Myelodysplastic/Myeloproliferative Diseases

Disease Sub-types
Chronic Myelomonocytic Leukemia

Chronic myelomonocytic leukemia is a disease in which too many myelocytes and monocytes (immature white blood cells) are made in the bone marrow.

In CMML, the body tells too many blood stem cells to develop into two types of white blood cells called myelocytes and monocytes. Some of these blood stem cells never become mature white blood cells. These immature white blood cells are called blasts. Over time, the myelocytes, monocytes, and blasts crowd out the red blood cells and platelets in the bone marrow. When this happens, infection, anemia, or easy bleeding may occur.

Older age and being male increase the risk of developing chronic myelomonocytic leukemia.

Anything that increases your chance of getting a disease is called a risk factor. Possible risk factors for CMML include the following:

  • Older age.
  • Being male.
  • Being exposed to certain substances at work or in the environment.
  • Being exposed to radiation.
  • Past treatment with certain anticancer drugs.

Possible signs of chronic myelomonocytic leukemia include fever, feeling very tired, and weight loss.

These and other symptoms may be caused by CMML. Other conditions may cause the same symptoms. A doctor should be consulted if any of the following problems occur:

  • Fever for no known reason.
  • Infection.
  • Feeling very tired.
  • Weight loss for no known reason.
  • Easy bruising or bleeding.
  • Pain or a feeling of fullness below the ribs.

Certain factors affect prognosis (chance of recovery) and treatment options.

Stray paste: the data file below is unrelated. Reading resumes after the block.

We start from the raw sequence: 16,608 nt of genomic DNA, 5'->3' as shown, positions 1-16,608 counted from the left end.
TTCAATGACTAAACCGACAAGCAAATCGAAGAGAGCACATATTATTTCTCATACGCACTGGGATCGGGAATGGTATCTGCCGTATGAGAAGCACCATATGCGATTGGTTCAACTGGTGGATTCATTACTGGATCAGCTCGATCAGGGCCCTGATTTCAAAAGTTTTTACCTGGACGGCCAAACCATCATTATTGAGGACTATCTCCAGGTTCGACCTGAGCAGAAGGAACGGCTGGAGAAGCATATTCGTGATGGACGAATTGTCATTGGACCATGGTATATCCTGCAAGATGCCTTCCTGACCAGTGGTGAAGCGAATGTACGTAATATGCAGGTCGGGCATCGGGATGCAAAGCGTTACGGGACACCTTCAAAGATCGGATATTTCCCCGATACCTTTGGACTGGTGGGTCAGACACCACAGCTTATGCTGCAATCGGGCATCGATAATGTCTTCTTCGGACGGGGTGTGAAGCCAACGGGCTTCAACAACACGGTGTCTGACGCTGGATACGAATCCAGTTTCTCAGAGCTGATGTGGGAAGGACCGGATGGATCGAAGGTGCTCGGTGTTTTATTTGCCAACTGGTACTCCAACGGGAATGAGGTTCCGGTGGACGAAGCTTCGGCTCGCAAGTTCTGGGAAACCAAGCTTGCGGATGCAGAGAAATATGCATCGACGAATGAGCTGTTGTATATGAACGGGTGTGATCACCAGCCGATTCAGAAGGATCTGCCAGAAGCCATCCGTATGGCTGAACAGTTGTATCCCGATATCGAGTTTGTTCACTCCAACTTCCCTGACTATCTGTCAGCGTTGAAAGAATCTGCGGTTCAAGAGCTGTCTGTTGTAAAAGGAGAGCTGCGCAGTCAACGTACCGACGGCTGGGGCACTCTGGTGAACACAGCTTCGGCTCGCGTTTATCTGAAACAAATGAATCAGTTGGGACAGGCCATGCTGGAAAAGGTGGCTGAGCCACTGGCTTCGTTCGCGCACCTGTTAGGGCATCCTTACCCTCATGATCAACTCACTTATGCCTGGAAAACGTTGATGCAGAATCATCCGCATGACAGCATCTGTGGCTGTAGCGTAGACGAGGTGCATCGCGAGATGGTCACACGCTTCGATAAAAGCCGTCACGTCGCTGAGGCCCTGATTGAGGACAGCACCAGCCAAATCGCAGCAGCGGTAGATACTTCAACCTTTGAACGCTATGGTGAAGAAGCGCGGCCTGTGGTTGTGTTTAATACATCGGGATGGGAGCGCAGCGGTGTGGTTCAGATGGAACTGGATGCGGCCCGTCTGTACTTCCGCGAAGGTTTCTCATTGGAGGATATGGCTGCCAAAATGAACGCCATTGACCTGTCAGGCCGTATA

The prognosis (chance of recovery) and treatment options for CMML depend on the following:

  • The number of white blood cells or platelets in the blood or bone marrow.
  • Whether the patient is anemic.
  • The amount of blasts in the blood or bone marrow.
  • The amount of hemoglobin in red blood cells.
  • Whether there are certain changes in the chromosomes.
Juvenile Myelomonocytic Leukemia

Juvenile myelomonocytic leukemia is a childhood disease in which too many myelocytes and monocytes (immature white blood cells) are made in the bone marrow.

Juvenile myelomonocytic leukemia is a rare childhood cancer that occurs more often in children younger than 2 years. Children who have neurofibromatosis type 1 and males have an increased risk of developing juvenile myelomonocytic leukemia.

In JMML, the body tells too many blood stem cells to develop into two types of white blood cells called myelocytes and monocytes. Some of these blood stem cells never become mature white blood cells. These immature white blood cells are called blasts. Over time, the myelocytes, monocytes, and blasts crowd out the red blood cells and platelets in the bone marrow. When this happens, infection, anemia, or easy bleeding may occur.

Possible signs of juvenile myelomonocytic leukemia include fever, feeling very tired, and weight loss.

These and other symptoms may be caused by JMML. Other conditions may cause the same symptoms. A doctor should be consulted if any of the following problems occur:

  • Fever for no known reason.
  • Having infections, such as bronchitis or tonsillitis.
  • Feeling very tired.
  • Easy bruising or bleeding.
  • Skin rash.